Good morning southern Colorado and here's what you need to know on your
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A very active day for southern Colorado as strong winds blast out of the mountains and into the plains from the morning through the afternoon. A cold front will pass us by in the late day and evening from the north, and that front will likely bring another round of strong winds gusts from the north. We could see areas of blowing dust today along and east of I-25.
Fire danger will be incredibly high today with widespread red flag warnings. Wind gusts along I-25 from Pueblo south to Trinidad could be up to 55 mph and so high wind watches are in effect through the end of the day.
Behind the cold front, we could see a few areas of rain and even a touch of snow up around the Monument Hill area, but not a lot of moisture is expected up north. Temperatures will be cooler today with highs in the 60s and 70s. We'll be dry on Wednesday and stay windy through the end of the week into the weekend.
Don't forget to return your ballots today by 7 p.m. today if you haven't already for the six city council district seats and ballot question in the Colorado Springs Municipal Election.
City Council is made up of nine residents, six of which represent specific areas of the city. The remaining three are at-large members elected in a separate election.
You can find out which district you live in by visiting the following link: Colorado Springs City Council- Find my District.
A new effort from the Federal Emergency Management Agency and the Colorado Division of Homeland Security and Emergency Management will take over the COVID-19 vaccination site at the State Fairgrounds in Pueblo starting on Wednesday, April 14.
According to Governor Polis' office, the intent of the transfer to the Pilot Community Vaccination Site is to address the population of Pueblo and rural southern Colorado at high risk of infection. No reason was given for the change in leadership at the site.
The FEMA takeover is anticipated to increase the number of vaccinations that can be administered in the drive-thru process with a stated goal of 3,000 vaccines per day, up from 1,750 vaccines right now. This includes mobile vaccination units across rural areas. Last week, the Governor's Office officially rolled out buses to serve southeastern and northeastern Colorado.
The state fairground operation will begin under FEMA leadership on Wednesday, April 14 with availability 7 days a week beginning at 7 a.m. Vaccine appointments can be made at http://www.centura.org/vaccine.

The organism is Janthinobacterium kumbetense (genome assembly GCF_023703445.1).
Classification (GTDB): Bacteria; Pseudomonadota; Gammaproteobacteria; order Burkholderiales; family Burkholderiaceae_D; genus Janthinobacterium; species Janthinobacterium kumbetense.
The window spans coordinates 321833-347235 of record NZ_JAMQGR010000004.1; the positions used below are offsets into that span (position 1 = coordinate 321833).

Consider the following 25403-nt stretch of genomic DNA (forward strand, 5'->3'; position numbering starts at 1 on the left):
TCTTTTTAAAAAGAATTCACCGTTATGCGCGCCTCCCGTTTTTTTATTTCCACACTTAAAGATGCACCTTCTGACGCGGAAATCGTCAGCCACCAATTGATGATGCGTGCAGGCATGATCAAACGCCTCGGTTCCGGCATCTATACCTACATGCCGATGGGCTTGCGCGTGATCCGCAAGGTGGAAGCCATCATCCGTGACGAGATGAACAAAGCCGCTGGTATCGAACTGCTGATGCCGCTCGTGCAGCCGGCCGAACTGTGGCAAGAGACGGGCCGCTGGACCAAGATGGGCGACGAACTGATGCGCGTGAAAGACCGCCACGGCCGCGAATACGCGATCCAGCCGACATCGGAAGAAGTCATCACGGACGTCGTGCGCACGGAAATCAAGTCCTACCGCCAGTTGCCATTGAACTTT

House Bill 21-1119 broadens the state's priorities and focus on suicide and suicide attempts and the after-effects of those actions on family, friends, health care providers, and school districts.
According to the bill, suicide is the leading cause of death for school-aged children in the state. Children who know about a friend or classmate's attempt are twice as likely to attempt suicide themselves within a year.
To help save lives, the bill would require the state to rename the "Office of Suicide Prevention" to the "Office of Suicide Prevention, Intervention, and Postvention." It would also rename the "Suicide Prevention Commission" to the "Suicide Prevention, Intervention, and Postvention" which would expand to include training and education for health care providers, first-responders, and educators.
The bill would also expand a grant program to have intervention and postvention services. Public schools and school districts without previous crisis or suicide prevention will be prioritized for the grants.
Pueblo's Department of Motor Vehicle is still feeling the effects of the pandemic a full year after it began, struggling to keep up with the high demand of services.
Although the department is implementing tactics to try and fast-track the long list of people in need of their services, many people in Pueblo are growing frustrated with the wait times.
The department provided News5 with a list of appointments from just one day, proving that they are servicing roughly 250 people a day. Pueblo County Clerk Bo Ortiz also says the DMV staff is working "mandatory overtime".
Like all businesses, the DMV has faced a series of problems as a result of the pandemic. Currently, the department is understaffed and in the process of hiring. Right now only 50% of the DMV's employees can come to work because of the building's COVID-19 mandates, and the county courthouse is the department's only location for servicing all of Pueblo and Pueblo West.
If you're running into problems because of the department's backlog, here's what you need to know:
- The DMV says they are communicating with the Pueblo Police department frequently to try and prevent anyone with expired tags in recent months from getting a ticket. However, if your tags expired a year ago, there won't be any leeway.
- Pueblo County is waiving all late fees for registration, so Graves will not be charged a late fee when he comes to register.
- The DMV recommends that if you are planning on purchasing a car, which many people did after receiving stimulus checks, you should book your appointment the day you purchase your vehicle. T
- The county is in the process of building a drive-through and more kiosk in Pueblo and Pueblo West to service renewals.